US and Canadian Underground Hip Hop - exclusive interviews, reviews, articles
BREAKING NEWS: Anti-Flag storms Vancouver, seeks justice
-- by Wes Kirk  

  There is breaking news off the west coast of Canada tonight. Armed with guitar picks, drumsticks and a message, A New Kind of Army has landed on the shores of British Columbia and is marching east.

Anti-Flag, a pro-peace splinter-group of the international punk rock movement, is spearheading a mission into the heart of what has been dubbed The Terror State by the band.

Based out of Pittsburgh, Pennsylvania, the four non-violent insurgents were smuggled into the country by superpower Bad Religion who they are opening for on this tour of duty. Pat Thetic, a founding member, is speaking to the press ensuring Anti-Flag’s message is clear, not wanting their group to be associated with others that use force and murder in the name of peace. Namely, the US Army.

The number one difference: “Truth and honesty. A New Kind of Army is based on an army that doesn’t use violence and it doesn’t exploit people and try and create empire,” says the seasoned war-drummer during a covert interview held at the legendary Commodore Ballroom in Vancouver. “It’s trying to gather together so you can have power and fight against the side that is trying to squash individualism and squash people’s rights to protest and people’s rights to express. That’s what A New Kind of Army is about.”

Proof that so long as there are politicians living, punk rock will not die. Anti-Flag never set out to be a political band, but it is what it is. “We came out of Pittsburgh, Pennsylvania, which was a very politically-charged punk rock town from the beginning,” says Pat, describing the bands formative years. “The fact is that we were just interested in those ideas, so Anti-Flag was always a political band. Not every song was about a project for a new American century back in ’93 or ’92, but we had very socially-conscious ideas back then also. It really hasn’t changed much.”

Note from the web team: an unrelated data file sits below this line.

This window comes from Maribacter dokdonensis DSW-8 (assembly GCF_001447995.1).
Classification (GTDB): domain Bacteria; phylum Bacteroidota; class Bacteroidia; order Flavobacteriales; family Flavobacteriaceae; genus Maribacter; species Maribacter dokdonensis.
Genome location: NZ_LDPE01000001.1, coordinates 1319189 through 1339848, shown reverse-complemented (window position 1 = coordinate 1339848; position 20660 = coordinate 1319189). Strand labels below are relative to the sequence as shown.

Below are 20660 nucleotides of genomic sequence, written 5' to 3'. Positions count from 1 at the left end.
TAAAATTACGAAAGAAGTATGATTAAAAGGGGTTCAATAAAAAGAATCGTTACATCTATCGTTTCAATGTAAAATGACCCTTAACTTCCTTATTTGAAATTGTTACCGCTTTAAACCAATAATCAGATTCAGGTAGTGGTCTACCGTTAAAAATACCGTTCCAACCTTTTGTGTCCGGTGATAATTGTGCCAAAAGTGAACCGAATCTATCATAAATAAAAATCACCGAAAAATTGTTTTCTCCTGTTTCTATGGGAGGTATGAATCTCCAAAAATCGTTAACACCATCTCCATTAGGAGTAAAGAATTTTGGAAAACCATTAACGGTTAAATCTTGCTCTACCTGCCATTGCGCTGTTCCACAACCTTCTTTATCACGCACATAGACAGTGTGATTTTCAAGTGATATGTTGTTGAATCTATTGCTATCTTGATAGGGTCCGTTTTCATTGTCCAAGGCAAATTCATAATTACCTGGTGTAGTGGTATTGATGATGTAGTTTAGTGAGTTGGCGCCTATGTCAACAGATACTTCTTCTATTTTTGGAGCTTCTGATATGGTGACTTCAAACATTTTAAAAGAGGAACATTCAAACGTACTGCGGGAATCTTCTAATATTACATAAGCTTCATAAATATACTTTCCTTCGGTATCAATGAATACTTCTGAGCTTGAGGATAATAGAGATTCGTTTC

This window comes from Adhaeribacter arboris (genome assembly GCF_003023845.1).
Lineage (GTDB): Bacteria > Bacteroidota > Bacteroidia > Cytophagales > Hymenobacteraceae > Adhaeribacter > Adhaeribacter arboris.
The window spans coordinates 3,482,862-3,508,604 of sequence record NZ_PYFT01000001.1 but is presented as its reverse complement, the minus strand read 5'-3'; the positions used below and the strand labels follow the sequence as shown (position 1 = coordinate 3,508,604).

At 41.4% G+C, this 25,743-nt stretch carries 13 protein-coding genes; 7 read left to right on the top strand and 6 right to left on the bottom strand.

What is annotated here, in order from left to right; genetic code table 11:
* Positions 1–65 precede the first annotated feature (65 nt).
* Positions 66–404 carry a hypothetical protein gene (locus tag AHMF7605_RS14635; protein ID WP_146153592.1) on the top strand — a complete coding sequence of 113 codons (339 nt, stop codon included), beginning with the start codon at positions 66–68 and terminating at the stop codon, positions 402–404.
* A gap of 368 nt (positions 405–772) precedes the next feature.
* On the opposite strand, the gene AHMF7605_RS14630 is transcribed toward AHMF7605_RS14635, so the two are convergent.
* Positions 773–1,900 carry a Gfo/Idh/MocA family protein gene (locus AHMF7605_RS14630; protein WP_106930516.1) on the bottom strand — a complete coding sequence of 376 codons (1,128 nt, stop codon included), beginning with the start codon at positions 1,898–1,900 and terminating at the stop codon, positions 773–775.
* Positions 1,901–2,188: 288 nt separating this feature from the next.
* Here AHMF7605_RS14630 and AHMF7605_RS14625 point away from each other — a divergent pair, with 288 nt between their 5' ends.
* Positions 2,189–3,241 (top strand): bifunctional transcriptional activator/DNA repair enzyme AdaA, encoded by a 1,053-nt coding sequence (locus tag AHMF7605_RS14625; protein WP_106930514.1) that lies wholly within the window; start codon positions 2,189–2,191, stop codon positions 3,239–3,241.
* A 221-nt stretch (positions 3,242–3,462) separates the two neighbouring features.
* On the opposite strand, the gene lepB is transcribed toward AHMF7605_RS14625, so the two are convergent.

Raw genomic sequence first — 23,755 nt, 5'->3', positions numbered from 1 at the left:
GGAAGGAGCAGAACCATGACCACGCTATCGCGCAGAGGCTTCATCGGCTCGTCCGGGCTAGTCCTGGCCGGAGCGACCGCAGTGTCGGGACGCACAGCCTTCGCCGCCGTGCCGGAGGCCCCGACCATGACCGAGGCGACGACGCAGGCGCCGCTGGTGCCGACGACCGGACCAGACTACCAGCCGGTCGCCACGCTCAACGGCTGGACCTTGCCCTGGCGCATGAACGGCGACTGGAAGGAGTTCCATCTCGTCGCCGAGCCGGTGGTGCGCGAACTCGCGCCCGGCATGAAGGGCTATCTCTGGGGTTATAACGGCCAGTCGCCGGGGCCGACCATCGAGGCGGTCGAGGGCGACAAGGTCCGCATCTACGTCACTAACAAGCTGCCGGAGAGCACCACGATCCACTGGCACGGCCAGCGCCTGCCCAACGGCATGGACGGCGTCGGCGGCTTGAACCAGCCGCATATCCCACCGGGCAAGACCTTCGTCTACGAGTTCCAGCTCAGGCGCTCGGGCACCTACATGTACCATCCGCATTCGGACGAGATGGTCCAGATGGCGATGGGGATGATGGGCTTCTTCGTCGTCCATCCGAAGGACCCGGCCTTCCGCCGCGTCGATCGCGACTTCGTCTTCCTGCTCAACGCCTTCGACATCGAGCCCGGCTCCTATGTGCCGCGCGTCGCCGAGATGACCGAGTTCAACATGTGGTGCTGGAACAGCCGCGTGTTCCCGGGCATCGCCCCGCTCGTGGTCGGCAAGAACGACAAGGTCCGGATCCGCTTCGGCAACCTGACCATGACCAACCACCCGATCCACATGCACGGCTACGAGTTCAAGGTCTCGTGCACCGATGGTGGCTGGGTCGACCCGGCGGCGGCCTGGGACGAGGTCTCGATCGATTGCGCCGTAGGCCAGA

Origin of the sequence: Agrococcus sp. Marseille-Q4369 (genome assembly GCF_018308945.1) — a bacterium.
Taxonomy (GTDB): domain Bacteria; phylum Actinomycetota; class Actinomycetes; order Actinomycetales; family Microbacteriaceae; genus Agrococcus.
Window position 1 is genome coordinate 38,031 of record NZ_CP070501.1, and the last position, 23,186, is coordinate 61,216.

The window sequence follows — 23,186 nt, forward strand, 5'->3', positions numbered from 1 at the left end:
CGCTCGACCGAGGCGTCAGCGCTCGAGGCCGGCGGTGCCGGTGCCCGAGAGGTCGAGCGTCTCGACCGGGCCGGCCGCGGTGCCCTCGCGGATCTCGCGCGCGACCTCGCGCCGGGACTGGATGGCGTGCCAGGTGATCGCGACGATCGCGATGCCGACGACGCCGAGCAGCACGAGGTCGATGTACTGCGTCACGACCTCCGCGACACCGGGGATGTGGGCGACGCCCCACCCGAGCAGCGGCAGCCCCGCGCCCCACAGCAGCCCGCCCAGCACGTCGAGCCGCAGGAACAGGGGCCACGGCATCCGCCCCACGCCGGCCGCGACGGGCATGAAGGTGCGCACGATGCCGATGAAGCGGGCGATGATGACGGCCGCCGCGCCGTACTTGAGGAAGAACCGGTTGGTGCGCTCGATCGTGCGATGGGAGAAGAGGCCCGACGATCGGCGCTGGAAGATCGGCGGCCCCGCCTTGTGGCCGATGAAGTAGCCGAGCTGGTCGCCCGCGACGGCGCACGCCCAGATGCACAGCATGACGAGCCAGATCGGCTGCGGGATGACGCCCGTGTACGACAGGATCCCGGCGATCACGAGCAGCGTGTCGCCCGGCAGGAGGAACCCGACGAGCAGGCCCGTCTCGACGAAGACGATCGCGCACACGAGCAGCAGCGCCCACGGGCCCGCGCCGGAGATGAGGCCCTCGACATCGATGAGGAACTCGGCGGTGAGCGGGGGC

The movement is growing, and a second show has been added to the band’s first stop of the tour, throwing members Justin Sane, Chris Head, #2 and Pat Thetic into battle an evening earlier than planned. Pat however, remains unphased, comparing playing live to throwing up. “It just comes out. It comes out fast. It comes from somewhere ¬–– not to get hippie –– but it comes from somewhere deep inside. It’s like vomiting: you do it for 30 minutes, then you can go off and you feel better that you got it out.”

Anti-Flag’s musical assault on ignorance and injustice is a two-wave attack, simultaneously strengthening their own side while attempting to weaken the opposition’s ability to recruit soldiers.

First, it was clear that heavy reinforcement was necessary against such strong military forces. The Anti-Flag infantry bolstered its numbers with the creation of A-F Records, a coalition of willing, like-minded bands. To launch the label, Their System Doesn’t Work for You –– a previously out-of-print split-CD with Vancouver’s DBS –– was re-released, satisfying the demands of their fans.

“Well, we got fucked over by the record label that it originally came out on, so we were like, “Screw that, we’ll just take it back and do it ourselves,” says Pat of the label’s unexpected evolution. “We put out the record and said, ‘I guess we’re a record company now. Let’s talk to our friends and see if anybody else has any records they want to put out.’ It just sort of grew from there.”